Tuesday, December 17, 2013

Why We Love '93 Topps Traded: A Clubhouse Retrospective

About a year or so ago, I was able to find a 1993 Topps Traded factory set on eBay for a mucho reasonable price.  And, well, naturally I snatched it up.

But, because I kinda ran out of space in my 1993 Topps binder, the 132-card set has been sitting inside a little cardboard box all this time feeling neglected and unloved.  A real crime if you're familiar at all with the set and the type of rookies and vets that call this set home.

So let me atone for that sin this very moment.  Twenty years after '93 Topps Traded was born, let's take a look at the 10 cards from the set that gave me pause while shuffling through the set recently.  These 10 aren't necessarily the most valuable or universally memorable cards, but I think I like these the best.

The first card in the set, and a very fitting one at that.  The first card of Barry Bonds in a SF Giants uniform. Yes, I realize Bonds is an apostate of Hell and we're all supposed to hate him.  But his significance during the era and the fact that he still looks like a proportionately built human being on this card more than withstands any slings and arrows.

You knew this one had to be in the mix.  One of the best pure hitters of his generation, Helton's rookie is one of many iconic Team USA cards featured throughout the history of Topps sets, and perhaps the most important first-year card contained in this set.  Well, almost...

I'll contend that this rookie of Mike Piazza is the card to own from '93 Topps Traded.  And, of course I'd feel that way considering I'm a Mets fan and Piazza is one of my all-time favorite sluggers.  It also happens to be a great photograph of Mike.  Speaking of the photo, if it looks familiar it's because a nearly identical shot of Piazza was used for his card in the '94 Topps set. A few shutters of the camera are all that separate the two.

If you were shown just a silhouetted version of the photograph you see on this card, you'd still automatically know it was Wade Boggs.  The trademark batting follow-through of Boggs is always a welcome sight on cardboard, plus this is the first Topps card of the Hall of Famer as a Yankee.  Both very good reasons to recognize this one.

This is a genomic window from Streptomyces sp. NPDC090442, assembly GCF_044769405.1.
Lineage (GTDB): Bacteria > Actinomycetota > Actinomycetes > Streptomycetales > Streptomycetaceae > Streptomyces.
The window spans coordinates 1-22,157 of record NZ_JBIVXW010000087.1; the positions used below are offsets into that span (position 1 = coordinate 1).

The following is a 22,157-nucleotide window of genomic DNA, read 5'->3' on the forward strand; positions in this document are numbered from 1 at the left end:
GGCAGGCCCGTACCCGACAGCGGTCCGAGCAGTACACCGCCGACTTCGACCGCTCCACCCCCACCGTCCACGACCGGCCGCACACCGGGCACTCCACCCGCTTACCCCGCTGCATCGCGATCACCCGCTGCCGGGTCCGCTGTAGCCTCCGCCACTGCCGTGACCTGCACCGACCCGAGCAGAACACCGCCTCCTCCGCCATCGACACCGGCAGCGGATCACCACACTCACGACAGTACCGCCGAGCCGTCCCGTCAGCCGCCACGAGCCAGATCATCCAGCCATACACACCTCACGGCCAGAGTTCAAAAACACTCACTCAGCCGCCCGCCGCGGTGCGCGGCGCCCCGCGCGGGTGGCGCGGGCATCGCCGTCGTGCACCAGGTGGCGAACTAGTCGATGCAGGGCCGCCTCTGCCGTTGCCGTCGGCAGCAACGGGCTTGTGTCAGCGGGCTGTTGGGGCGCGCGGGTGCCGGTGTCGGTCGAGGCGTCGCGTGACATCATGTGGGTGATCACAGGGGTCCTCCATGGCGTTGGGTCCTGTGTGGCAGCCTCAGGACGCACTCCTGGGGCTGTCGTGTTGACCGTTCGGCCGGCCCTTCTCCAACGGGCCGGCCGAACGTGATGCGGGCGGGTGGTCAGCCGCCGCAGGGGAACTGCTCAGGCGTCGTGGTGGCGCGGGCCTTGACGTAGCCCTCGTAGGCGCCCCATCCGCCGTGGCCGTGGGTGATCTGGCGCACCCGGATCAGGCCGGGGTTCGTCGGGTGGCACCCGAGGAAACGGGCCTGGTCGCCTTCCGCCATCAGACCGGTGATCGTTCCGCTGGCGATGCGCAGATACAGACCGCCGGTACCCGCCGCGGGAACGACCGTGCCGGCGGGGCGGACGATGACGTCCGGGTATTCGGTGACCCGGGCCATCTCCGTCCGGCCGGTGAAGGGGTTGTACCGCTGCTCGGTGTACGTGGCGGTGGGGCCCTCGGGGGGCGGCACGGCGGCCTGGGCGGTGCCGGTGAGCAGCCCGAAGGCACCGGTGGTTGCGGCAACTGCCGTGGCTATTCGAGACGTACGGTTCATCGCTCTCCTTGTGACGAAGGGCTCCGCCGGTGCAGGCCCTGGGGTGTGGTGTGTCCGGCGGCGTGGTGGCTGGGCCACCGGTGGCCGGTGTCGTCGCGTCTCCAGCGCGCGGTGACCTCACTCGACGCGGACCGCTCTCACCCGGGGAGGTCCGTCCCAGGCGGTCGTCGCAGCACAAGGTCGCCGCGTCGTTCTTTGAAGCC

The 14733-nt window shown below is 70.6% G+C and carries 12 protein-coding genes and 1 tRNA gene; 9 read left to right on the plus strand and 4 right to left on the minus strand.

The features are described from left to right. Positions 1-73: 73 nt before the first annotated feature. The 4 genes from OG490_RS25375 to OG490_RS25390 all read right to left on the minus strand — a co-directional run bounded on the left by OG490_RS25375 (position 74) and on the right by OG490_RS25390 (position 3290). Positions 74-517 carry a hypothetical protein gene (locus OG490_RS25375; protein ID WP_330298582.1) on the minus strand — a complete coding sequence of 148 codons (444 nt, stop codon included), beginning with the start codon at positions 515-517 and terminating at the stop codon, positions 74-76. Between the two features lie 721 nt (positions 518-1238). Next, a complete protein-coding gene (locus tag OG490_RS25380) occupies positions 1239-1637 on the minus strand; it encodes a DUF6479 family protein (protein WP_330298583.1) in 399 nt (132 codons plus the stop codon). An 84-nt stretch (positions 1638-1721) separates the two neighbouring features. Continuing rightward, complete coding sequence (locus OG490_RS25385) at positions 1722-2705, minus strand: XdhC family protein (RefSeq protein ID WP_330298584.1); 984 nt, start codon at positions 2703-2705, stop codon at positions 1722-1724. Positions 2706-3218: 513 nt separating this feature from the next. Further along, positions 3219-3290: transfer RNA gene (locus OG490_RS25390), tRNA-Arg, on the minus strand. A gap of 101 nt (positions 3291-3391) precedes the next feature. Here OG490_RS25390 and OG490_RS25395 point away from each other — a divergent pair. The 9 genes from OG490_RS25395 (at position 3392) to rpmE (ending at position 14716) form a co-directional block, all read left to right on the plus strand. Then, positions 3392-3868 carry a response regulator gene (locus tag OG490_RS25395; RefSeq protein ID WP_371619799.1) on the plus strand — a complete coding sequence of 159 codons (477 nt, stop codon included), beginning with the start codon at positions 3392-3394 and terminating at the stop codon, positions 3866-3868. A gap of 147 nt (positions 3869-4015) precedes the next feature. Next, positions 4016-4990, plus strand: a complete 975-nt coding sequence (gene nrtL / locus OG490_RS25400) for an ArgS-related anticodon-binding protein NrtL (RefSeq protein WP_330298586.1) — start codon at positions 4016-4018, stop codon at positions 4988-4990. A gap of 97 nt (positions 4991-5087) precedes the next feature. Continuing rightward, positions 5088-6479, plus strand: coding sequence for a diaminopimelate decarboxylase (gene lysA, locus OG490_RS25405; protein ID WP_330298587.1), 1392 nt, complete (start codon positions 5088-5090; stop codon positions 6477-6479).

Nestled back-to-back with Boggs on the set's checklist, Paul Molitor is yet another Hall of Famer sporting new threads.  The long-time Brewer was a wise free-agent investment for the Blue Jays, as Molitor earned World Series MVP honors after leading the Jays to a six-game triumph over the Phillies in the '93 Fall Classic.

While he directly follows Boggs and Molitor in numerical checklist sequence, Turk Wendell's imprint on Major League Baseball wasn't the stuff of an immortal.  Unless, of course, you're measuring legendary status on a scale of 1 to 10 whoopee cushions.  Turk was one of the true free spirits during his time in the bigs, and he wasn't too shabby as a relief pitcher either.  Wendell was a key bullpen cog for the Mets when they won the pennant in 2000.  This card happens to be his stand-alone rookie (he made one of those "Top Prospect" cards in the 1992 set).

The first of many cards of Greg Maddux in a Braves uniform; it doesn't get more vital than that.  I'd have to say Maddux was the best pitcher I ever had the honor of watching.  Yes, he played for a team I vigorously detested, but you had to respect the way he went about his craft.  A surgeon in stirrups.